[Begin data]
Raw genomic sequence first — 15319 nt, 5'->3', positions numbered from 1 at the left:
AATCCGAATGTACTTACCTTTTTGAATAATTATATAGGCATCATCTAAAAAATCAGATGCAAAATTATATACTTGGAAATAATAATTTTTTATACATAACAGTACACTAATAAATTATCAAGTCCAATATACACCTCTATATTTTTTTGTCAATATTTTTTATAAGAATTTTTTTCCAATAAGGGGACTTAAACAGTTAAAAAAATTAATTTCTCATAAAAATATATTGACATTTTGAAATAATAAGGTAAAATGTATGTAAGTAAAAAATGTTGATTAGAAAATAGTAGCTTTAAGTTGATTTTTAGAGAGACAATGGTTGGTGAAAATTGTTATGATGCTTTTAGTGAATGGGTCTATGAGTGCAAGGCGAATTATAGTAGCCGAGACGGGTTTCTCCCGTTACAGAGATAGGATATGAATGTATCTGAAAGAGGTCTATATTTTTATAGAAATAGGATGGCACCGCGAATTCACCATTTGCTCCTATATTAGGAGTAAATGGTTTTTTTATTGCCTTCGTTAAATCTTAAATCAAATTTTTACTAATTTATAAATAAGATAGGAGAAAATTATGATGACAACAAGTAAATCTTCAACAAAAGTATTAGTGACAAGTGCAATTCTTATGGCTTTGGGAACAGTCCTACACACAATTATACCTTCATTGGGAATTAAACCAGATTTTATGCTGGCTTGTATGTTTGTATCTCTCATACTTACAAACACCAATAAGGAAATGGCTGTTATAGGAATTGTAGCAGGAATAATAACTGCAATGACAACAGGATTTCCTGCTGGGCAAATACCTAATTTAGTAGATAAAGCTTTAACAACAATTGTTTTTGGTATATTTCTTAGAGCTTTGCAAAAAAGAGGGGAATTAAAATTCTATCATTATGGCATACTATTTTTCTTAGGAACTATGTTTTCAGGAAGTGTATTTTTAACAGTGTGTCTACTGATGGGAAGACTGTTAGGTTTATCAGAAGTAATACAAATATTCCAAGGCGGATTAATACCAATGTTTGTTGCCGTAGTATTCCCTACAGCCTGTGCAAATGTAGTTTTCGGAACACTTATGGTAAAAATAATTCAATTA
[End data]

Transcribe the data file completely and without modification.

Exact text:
Raw genomic sequence first — 15319 nt, 5'->3', positions numbered from 1 at the left:
AATCCGAATGTACTTACCTTTTTGAATAATTATATAGGCATCATCTAAAAAATCAGATGCAAAATTATATACTTGGAAATAATAATTTTTTATACATAACAGTACACTAATAAATTATCAAGTCCAATATACACCTCTATATTTTTTTGTCAATATTTTTTATAAGAATTTTTTTCCAATAAGGGGACTTAAACAGTTAAAAAAATTAATTTCTCATAAAAATATATTGACATTTTGAAATAATAAGGTAAAATGTATGTAAGTAAAAAATGTTGATTAGAAAATAGTAGCTTTAAGTTGATTTTTAGAGAGACAATGGTTGGTGAAAATTGTTATGATGCTTTTAGTGAATGGGTCTATGAGTGCAAGGCGAATTATAGTAGCCGAGACGGGTTTCTCCCGTTACAGAGATAGGATATGAATGTATCTGAAAGAGGTCTATATTTTTATAGAAATAGGATGGCACCGCGAATTCACCATTTGCTCCTATATTAGGAGTAAATGGTTTTTTTATTGCCTTCGTTAAATCTTAAATCAAATTTTTACTAATTTATAAATAAGATAGGAGAAAATTATGATGACAACAAGTAAATCTTCAACAAAAGTATTAGTGACAAGTGCAATTCTTATGGCTTTGGGAACAGTCCTACACACAATTATACCTTCATTGGGAATTAAACCAGATTTTATGCTGGCTTGTATGTTTGTATCTCTCATACTTACAAACACCAATAAGGAAATGGCTGTTATAGGAATTGTAGCAGGAATAATAACTGCAATGACAACAGGATTTCCTGCTGGGCAAATACCTAATTTAGTAGATAAAGCTTTAACAACAATTGTTTTTGGTATATTTCTTAGAGCTTTGCAAAAAAGAGGGGAATTAAAATTCTATCATTATGGCATACTATTTTTCTTAGGAACTATGTTTTCAGGAAGTGTATTTTTAACAGTGTGTCTACTGATGGGAAGACTGTTAGGTTTATCAGAAGTAATACAAATATTCCAAGGCGGATTAATACCAATGTTTGTTGCCGTAGTATTCCCTACAGCCTGTGCAAATGTAGTTTTCGGAACACTTATGGTAAAAATAATTCAATTA